Parliamentarians and government leaders from several countries joined the Tibetan people to celebrate the Tibetan New Year this week, showing their support for preserving Tibetans’ endangered culture, religion, language and identity.

“Losar,” the Tibetan New Year, fell this year on Feb. 21. It marked the arrival of the Year of the Water Hare 2150 in the Tibetan calendar.

“On this first day of the Year of the Water Hare, we celebrate the perseverance, compassion, and strength of Tibetans across the globe, including the over 26,000 members of the Tibetan diaspora in the United States,” US Secretary of State Antony J. Blinken said in a written message.

“Americans believe in the rights of all people, no matter who they are or where they are born, to speak their own language and practice their own faith,” Blinken also said via a special video message at a State Department Losar celebration on Feb. 22. “That’s why we remain firm in our resolve to defend and promote the human rights of Tibetans—including efforts to preserve and pass on the community’s distinct linguistic, cultural, and religious heritage.

“Tibetans must be able to select their religious leaders free from interference; to live without fear of repression; and to practice the rich traditions—including this Losar holiday—that Tibetans have for centuries.”

United States

Blinken’s video message was part of the annual State Department Losar celebration on Feb. 22. The venue was decorated with prayer flags and a display of a traditional Losar altar set-up.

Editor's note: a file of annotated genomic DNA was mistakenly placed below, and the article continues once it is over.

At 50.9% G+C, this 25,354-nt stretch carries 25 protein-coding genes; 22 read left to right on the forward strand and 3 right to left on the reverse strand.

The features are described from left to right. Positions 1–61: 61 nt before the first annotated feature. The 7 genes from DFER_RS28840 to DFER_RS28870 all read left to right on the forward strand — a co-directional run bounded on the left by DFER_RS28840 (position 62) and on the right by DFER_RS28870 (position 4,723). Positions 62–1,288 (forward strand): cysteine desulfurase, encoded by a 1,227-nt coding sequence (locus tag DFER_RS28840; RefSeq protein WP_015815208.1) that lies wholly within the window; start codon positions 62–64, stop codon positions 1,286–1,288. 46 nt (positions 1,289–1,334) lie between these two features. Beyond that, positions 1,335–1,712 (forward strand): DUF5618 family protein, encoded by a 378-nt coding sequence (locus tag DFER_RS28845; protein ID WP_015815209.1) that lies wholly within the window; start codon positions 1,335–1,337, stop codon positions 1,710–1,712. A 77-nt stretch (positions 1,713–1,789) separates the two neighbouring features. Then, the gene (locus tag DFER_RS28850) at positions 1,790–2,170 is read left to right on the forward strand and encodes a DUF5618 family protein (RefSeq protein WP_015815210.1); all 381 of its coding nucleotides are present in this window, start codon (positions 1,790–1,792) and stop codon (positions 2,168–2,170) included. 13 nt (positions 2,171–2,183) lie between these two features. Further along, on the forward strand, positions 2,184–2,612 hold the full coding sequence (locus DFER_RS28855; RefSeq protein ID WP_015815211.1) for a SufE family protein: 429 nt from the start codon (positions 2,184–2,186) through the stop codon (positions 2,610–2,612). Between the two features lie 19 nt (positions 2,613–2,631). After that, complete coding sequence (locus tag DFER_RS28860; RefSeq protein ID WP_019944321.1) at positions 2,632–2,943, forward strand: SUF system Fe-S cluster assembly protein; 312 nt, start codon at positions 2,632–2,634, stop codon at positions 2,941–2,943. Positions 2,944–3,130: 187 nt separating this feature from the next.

Under Secretary of State Uzra Zeya, who serves as the US Special Coordinator for Tibetan Issues, helped lead the celebration.

“[O]ur resolve to advance the human rights and dignity of all Tibetans, as well as preserve their distinct religious, cultural and linguistic identity, is unwavering,” Zeya said. “We also persist in our call for the [People’s Republic of China] to resume meaningful and direct dialogue with the Dalai Lama or his representatives without preconditions.”

Namgyal Choedup, representative of His Holiness the Dalai Lama and the Central Tibetan Administration for North America, was invited by the State Department to address the gathering. He expressed appreciation on behalf of the Tibetan leadership for the United States’ support to the Tibetan people, highlighting the personal commitment and initiatives from President Biden to Secretary Blinken and Special Coordinator Zeya. He particularly appreciated Zeya for her initiatives, including hosting a diplomatic roundtable for Sikyong Penpa Tsering.

The event also included performances of traditional Tibetan song and dance by the sister-brother duo of Tsekyi Dolkar Tsultrim and Tenzin Choeni from New York.

Zeya acknowledged the presence at the celebration of White House Asian American, Native Hawaiian and Pacific Islander Senior Liaison Erika Moritsugu and former Special Coordinator for Tibetan Issues Maria Otero. Other attendees included State Department officials, including Ambassador at Large for International Religious Freedom Rashad Hussain, Congressional staff, foreign diplomats and members of the Tibetan community.